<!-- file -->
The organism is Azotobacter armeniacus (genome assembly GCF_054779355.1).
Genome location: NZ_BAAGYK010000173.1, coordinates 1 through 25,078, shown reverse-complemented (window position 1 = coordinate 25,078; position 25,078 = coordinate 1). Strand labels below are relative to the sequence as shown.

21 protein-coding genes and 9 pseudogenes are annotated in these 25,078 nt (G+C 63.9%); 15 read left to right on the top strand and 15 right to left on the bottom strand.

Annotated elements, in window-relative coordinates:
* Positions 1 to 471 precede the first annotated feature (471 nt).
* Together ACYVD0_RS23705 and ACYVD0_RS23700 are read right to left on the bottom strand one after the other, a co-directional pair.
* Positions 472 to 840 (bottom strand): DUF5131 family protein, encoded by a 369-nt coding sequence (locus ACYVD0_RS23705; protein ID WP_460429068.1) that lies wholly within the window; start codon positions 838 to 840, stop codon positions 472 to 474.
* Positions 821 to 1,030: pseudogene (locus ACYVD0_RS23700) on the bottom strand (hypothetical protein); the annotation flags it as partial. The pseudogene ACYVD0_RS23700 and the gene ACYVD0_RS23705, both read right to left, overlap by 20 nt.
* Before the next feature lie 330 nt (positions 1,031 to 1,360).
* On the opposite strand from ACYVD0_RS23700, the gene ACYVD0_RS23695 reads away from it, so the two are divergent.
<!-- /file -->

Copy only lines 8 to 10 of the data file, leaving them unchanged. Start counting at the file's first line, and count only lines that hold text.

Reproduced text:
* Positions 821 to 1,030: pseudogene (locus ACYVD0_RS23700) on the bottom strand (hypothetical protein); the annotation flags it as partial. The pseudogene ACYVD0_RS23700 and the gene ACYVD0_RS23705, both read right to left, overlap by 20 nt.
* Before the next feature lie 330 nt (positions 1,031 to 1,360).
* On the opposite strand from ACYVD0_RS23700, the gene ACYVD0_RS23695 reads away from it, so the two are divergent.